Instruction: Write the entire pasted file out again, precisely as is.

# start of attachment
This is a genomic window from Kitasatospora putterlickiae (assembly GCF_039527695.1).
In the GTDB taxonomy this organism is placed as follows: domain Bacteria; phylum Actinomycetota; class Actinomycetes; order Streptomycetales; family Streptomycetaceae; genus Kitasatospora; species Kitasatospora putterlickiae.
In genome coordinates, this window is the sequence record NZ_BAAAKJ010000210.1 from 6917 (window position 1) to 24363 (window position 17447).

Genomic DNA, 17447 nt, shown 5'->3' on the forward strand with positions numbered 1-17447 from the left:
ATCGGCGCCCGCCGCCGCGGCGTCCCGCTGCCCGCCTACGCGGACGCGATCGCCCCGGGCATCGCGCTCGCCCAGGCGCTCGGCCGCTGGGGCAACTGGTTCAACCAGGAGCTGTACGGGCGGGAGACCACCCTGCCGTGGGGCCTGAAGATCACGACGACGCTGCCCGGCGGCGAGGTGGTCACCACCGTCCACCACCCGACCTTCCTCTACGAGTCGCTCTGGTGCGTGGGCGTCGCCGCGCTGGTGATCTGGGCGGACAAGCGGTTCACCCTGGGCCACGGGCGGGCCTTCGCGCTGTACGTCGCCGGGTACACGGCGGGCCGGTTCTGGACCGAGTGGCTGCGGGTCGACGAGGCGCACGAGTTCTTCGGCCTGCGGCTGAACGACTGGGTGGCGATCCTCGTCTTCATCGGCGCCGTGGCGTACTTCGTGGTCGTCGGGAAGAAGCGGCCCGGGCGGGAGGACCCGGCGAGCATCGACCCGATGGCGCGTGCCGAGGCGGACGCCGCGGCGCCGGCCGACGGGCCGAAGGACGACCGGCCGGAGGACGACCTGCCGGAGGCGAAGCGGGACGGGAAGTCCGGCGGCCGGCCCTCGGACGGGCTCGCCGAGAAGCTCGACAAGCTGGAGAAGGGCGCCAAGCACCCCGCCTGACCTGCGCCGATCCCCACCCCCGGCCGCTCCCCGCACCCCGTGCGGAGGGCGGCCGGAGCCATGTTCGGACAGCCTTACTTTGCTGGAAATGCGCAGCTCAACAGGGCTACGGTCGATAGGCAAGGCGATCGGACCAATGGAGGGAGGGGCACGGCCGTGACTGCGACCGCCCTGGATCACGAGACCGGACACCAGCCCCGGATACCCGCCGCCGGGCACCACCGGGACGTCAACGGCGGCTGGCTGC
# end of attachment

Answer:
This is a genomic window from Kitasatospora putterlickiae (assembly GCF_039527695.1).
In the GTDB taxonomy this organism is placed as follows: domain Bacteria; phylum Actinomycetota; class Actinomycetes; order Streptomycetales; family Streptomycetaceae; genus Kitasatospora; species Kitasatospora putterlickiae.
In genome coordinates, this window is the sequence record NZ_BAAAKJ010000210.1 from 6917 (window position 1) to 24363 (window position 17447).

Genomic DNA, 17447 nt, shown 5'->3' on the forward strand with positions numbered 1-17447 from the left:
ATCGGCGCCCGCCGCCGCGGCGTCCCGCTGCCCGCCTACGCGGACGCGATCGCCCCGGGCATCGCGCTCGCCCAGGCGCTCGGCCGCTGGGGCAACTGGTTCAACCAGGAGCTGTACGGGCGGGAGACCACCCTGCCGTGGGGCCTGAAGATCACGACGACGCTGCCCGGCGGCGAGGTGGTCACCACCGTCCACCACCCGACCTTCCTCTACGAGTCGCTCTGGTGCGTGGGCGTCGCCGCGCTGGTGATCTGGGCGGACAAGCGGTTCACCCTGGGCCACGGGCGGGCCTTCGCGCTGTACGTCGCCGGGTACACGGCGGGCCGGTTCTGGACCGAGTGGCTGCGGGTCGACGAGGCGCACGAGTTCTTCGGCCTGCGGCTGAACGACTGGGTGGCGATCCTCGTCTTCATCGGCGCCGTGGCGTACTTCGTGGTCGTCGGGAAGAAGCGGCCCGGGCGGGAGGACCCGGCGAGCATCGACCCGATGGCGCGTGCCGAGGCGGACGCCGCGGCGCCGGCCGACGGGCCGAAGGACGACCGGCCGGAGGACGACCTGCCGGAGGCGAAGCGGGACGGGAAGTCCGGCGGCCGGCCCTCGGACGGGCTCGCCGAGAAGCTCGACAAGCTGGAGAAGGGCGCCAAGCACCCCGCCTGACCTGCGCCGATCCCCACCCCCGGCCGCTCCCCGCACCCCGTGCGGAGGGCGGCCGGAGCCATGTTCGGACAGCCTTACTTTGCTGGAAATGCGCAGCTCAACAGGGCTACGGTCGATAGGCAAGGCGATCGGACCAATGGAGGGAGGGGCACGGCCGTGACTGCGACCGCCCTGGATCACGAGACCGGACACCAGCCCCGGATACCCGCCGCCGGGCACCACCGGGACGTCAACGGCGGCTGGCTGC